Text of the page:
MANDATORY CITYWIDE PARK CLOSURE NOTICES FOR ALL PARKS AND BEACHES RELATED TO THE CITY'S SAFER AT HOME DIRECTIVES AND THE LA COUNTY PUBLIC HEALTH ORDERS FOR THE CONTAINMENT OF COVID-19

More Information

History

From a modest pueblo in the 18th Century, to a dominant economic and cultural force at the turn of the 21st Century, Los Angeles has traveled an accelerated road of expansion. Following is a brief look at how the Department of Recreation and Parks helped shape the City of Los Angeles.

 

The history of the Department of Recreation and Parks is rich and diverse-stemming from the early days of Los Angeles. Colonel Felipe de Neve, Governor of the Spanish province of Alta California, officially founded Los Angeles on September 4, 1781 and created the Plaza in the center of the city. The settlers, of Spanish, Indian, and African ancestry, gave their little pueblo a big name "El Pueblo de Nuestra Senora La Reina de Los Angeles," which means "The Town of Our Lady, Queen of the Angels." The Plaza became the first small unit in the original park system of Los Angeles, currently its own Department known as El Pueblo de Los Angeles Historic Monument.

The City was incorporated on April 4, 1850. At first, city government in Los Angeles was based on the Act of Incorporation, which applied to all cities in the state. Then in the 1880's the population grew fivefold. Under continued pressure for more governmental services, citizens formed a Board of Freeholders to frame a home rule charter, which was responsive to the needs of the rapidly expanding community. The resultant Charter received final state approval in early 1889.

From humble beginnings, City Council created the Department of Parks in 1889. At that time the city owned several pieces of land that were believed suitable for park purposes. They turned over these properties to the newly-organized Department of Parks. In a generous mood during Christmas of 1896, Colonel Griffith J. Griffith offered to donate five square miles of the Los Feliz Rancho to the City as a park. He said, "it must be made a place of recreation and rest for the masses, a resort for the rank and file, for the plain people..." What followed was the development of several more parks including the original pueblo lands of the old plaza, Elysian Park, Pershing Square, and later Lincoln Park, MacArthur Park, Echo Lake Park, and Hollenbeck Park.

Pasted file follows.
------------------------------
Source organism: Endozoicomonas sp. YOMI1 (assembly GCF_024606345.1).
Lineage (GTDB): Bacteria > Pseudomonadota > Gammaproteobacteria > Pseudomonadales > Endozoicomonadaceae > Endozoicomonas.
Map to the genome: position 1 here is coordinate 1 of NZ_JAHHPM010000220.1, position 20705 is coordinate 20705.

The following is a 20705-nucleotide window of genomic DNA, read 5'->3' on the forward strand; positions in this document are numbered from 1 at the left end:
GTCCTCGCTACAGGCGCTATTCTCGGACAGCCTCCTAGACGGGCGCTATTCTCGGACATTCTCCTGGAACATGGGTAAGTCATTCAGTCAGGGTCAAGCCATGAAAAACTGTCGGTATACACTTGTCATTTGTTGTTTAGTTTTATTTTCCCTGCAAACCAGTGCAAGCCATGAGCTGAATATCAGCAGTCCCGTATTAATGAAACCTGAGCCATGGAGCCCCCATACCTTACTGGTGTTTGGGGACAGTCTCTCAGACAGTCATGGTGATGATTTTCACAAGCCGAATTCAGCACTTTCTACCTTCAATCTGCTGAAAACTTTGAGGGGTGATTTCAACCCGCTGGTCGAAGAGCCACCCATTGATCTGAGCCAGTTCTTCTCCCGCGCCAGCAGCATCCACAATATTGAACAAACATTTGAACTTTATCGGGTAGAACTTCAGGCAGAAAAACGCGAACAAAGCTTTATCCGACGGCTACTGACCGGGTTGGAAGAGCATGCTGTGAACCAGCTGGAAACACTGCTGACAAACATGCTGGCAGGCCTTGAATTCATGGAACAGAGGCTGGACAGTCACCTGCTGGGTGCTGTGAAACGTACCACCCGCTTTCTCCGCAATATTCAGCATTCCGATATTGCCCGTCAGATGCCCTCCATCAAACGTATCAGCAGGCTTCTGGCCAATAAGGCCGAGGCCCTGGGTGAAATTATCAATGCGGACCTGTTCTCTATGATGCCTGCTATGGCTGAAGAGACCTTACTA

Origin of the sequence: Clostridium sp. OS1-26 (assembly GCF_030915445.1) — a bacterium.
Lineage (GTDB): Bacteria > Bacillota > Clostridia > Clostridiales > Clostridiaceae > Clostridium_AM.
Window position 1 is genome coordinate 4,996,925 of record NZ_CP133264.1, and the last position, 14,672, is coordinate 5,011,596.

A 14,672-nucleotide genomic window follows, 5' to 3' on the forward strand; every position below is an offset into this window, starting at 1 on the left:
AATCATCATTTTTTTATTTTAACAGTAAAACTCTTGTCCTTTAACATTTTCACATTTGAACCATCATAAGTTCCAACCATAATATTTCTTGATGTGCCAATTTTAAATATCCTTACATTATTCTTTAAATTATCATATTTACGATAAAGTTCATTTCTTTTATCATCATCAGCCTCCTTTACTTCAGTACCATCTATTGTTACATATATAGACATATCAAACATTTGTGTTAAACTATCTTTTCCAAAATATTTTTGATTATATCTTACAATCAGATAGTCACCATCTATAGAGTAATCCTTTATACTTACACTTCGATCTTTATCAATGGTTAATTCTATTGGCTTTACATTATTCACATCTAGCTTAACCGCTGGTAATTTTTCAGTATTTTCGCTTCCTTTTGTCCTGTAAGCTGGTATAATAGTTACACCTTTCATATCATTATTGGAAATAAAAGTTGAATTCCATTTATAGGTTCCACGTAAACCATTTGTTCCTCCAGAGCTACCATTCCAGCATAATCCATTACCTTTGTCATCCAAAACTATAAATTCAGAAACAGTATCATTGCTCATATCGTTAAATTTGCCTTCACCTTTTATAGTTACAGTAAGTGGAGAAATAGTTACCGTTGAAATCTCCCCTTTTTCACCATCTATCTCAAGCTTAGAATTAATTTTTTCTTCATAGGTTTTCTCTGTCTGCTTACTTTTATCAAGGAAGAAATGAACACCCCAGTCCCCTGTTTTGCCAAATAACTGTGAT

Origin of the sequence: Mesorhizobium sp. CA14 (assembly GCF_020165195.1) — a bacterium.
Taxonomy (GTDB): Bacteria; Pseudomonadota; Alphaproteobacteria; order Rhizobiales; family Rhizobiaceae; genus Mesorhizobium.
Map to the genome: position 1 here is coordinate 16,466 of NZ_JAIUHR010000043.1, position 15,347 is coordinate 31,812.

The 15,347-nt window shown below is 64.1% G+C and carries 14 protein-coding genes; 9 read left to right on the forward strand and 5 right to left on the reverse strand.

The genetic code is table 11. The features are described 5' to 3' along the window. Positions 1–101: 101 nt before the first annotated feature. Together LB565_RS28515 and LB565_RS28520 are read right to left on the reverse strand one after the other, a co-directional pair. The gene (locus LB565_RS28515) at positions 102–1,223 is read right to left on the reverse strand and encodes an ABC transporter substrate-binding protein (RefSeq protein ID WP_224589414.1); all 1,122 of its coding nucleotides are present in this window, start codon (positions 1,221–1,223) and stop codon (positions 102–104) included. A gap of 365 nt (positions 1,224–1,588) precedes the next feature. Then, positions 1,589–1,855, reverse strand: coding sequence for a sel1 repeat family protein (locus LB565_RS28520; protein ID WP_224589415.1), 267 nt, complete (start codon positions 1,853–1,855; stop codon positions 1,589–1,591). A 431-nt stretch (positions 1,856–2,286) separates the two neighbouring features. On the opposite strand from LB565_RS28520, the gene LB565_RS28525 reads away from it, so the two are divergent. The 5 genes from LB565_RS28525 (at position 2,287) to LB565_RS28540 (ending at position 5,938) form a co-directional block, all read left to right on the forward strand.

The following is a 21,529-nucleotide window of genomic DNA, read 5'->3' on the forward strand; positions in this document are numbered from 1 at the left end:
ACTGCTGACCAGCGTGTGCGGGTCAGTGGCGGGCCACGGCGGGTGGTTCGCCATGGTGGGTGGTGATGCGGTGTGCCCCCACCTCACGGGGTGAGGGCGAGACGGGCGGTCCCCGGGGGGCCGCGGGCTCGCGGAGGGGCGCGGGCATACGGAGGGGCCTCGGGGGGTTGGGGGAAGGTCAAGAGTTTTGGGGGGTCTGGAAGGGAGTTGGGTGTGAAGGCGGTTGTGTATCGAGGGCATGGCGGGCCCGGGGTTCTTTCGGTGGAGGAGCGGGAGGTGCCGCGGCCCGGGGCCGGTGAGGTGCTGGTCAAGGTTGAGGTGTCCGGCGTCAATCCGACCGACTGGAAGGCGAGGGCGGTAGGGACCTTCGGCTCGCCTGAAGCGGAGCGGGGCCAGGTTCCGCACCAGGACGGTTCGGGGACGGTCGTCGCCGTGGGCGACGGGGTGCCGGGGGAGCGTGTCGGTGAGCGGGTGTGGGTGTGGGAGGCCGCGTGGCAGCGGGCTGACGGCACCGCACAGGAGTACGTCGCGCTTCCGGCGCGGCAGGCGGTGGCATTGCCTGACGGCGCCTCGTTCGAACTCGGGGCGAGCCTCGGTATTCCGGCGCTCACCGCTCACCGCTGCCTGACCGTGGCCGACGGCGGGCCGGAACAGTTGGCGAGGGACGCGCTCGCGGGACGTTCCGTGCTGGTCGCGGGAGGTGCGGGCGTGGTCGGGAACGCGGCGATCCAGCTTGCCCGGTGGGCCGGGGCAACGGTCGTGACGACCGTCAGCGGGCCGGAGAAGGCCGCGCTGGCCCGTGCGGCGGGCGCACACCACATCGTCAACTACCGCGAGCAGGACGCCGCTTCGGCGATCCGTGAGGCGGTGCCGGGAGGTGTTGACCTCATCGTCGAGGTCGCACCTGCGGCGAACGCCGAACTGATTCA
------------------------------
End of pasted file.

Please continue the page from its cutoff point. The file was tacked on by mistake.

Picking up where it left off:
While these parks were available in the early years of the 20th century, there were no planned and supervised recreation activities in the parks. Children were forced to find their play on public streets and vacant lots that were hardly suited for organized games. These conditions triggered a civic movement to officially establish a Playground Commission and Department. Their plan was "for the prevention and control of juvenile delinquency and to provide wholesome and constructive play and recreation for youth, in supervised playgrounds, as an alternative to play in the city streets." In 1904 the City created the first municipal Playground Department in the United States. What followed was the establishment of several playgrounds between 1905-1911, with the first being Violet Street (near City Hall) in 1905.